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C200: Growing Well

2011 March 16
by Greg Nickels

< View of downtown Seattle from Beacon Hill - click to enlarge; photo: Dan Bertolet >

After more than 30 years in local government, 22 as an elected official, this past year has been one of discovery for me. Living in Boston and New York for extended periods helped me learn perspective—and to appreciate Seattle even more.

Teaching at Harvard University last “Spring” gave me a chance to sample Boston’s iconic “T” (and cannoli) and learn how climate, history and universities shape a city. I had never before seen a frozen river.

Representing the US at the UN General Assembly last Fall put me in the heart of Manhattan for almost four months. The scale was deeply unsettling at first but became more comfortable as I learned to enjoy the kinetic pace and remarkable diversity of offerings. (Ol’ Blue Eyes was right about those “little town blues”, they melted away.)

Our City is now home to 608,660 souls (2010 Census). Seattle is growing, and growing up. We are a center for innovation and we are embracing our place as the vibrant heart of a prosperous region.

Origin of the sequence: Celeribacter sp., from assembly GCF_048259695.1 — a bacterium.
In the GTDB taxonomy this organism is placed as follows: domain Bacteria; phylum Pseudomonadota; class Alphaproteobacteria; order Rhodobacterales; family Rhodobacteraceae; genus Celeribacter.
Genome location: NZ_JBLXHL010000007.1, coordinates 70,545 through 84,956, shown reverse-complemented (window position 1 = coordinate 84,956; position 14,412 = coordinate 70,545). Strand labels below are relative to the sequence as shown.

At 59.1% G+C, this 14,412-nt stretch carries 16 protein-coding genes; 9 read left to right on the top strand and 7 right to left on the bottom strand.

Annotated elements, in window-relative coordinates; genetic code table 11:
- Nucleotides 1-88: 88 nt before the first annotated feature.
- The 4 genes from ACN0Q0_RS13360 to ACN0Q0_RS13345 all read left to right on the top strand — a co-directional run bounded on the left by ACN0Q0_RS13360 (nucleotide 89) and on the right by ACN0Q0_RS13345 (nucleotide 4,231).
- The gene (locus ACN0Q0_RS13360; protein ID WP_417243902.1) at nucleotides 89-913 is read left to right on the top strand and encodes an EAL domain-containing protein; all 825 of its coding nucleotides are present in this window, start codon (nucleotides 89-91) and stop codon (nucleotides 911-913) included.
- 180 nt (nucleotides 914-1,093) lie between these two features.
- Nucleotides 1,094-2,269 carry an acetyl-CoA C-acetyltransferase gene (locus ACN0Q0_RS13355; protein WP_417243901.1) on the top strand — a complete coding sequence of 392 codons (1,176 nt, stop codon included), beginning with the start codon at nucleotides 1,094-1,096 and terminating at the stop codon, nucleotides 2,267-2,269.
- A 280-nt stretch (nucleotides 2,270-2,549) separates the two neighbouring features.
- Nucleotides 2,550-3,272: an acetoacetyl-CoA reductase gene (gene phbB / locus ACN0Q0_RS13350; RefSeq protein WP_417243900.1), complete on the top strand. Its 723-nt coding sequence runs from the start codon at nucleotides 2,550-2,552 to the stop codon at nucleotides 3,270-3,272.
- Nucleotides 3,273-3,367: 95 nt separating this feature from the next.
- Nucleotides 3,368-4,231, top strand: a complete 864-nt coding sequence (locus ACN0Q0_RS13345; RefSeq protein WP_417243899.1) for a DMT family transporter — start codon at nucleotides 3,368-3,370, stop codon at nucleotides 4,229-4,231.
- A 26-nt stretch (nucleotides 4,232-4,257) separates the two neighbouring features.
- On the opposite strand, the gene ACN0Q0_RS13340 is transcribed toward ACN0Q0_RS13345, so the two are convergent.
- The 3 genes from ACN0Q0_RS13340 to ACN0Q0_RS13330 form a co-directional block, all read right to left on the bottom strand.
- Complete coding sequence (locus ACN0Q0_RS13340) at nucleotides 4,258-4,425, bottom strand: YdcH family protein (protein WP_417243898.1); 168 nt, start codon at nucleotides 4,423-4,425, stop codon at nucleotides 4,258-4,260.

This is important for a host of reasons: social, economic and environmental (think climate protection); but the challenge is to grow in the right way.

Can we preserve the things that make Seattle special while embracing a diverse, dynamic and low-carbon future?

Yes we can!


Greg Nickels is the former Mayor of Seattle.

3 Responses leave one →
  1. Sophia Katt permalink
    March 17, 2011

    But, gosh, he did a better than B job at handling the snow this year.

  2. Wells permalink
    March 20, 2011

    Leaving Seattle behind for awhile appeared in press photos to be good for Greg’s health. Wading back into Seattle’s noxious political swamp chanting “Yes we can” to the masses up to their necks in BS won’t help nor is it a sign of reinvigorated leadership. If this little fluff piece is all Greg has got to show for his political doings elsewhere, he’s still out of touch with most Seattlers and relating only to official deciders. I’ll never forget the question mayor-elect Nickels asked a plenary speaker at Rail-Volution San Francisco 2001 regarding the Embarcadero Freeway (paraphrased), “How do you get people to go along with the decision to not replace it?”

    How do leaders get the public to go along with beaurocratic decisions? The answer to that question an elected official should know before taking office.

  3. Brad permalink
    March 20, 2011

    Nickels was a great mayor and really worked and accomplished a lot. However, why is he attacking McGinn on the tunnel? Didn’t Mayor Nickels just advocate for a low carbon future and in growing in the right way? I look forward to more installments so that his new “enlightened” vision can be further delineated.

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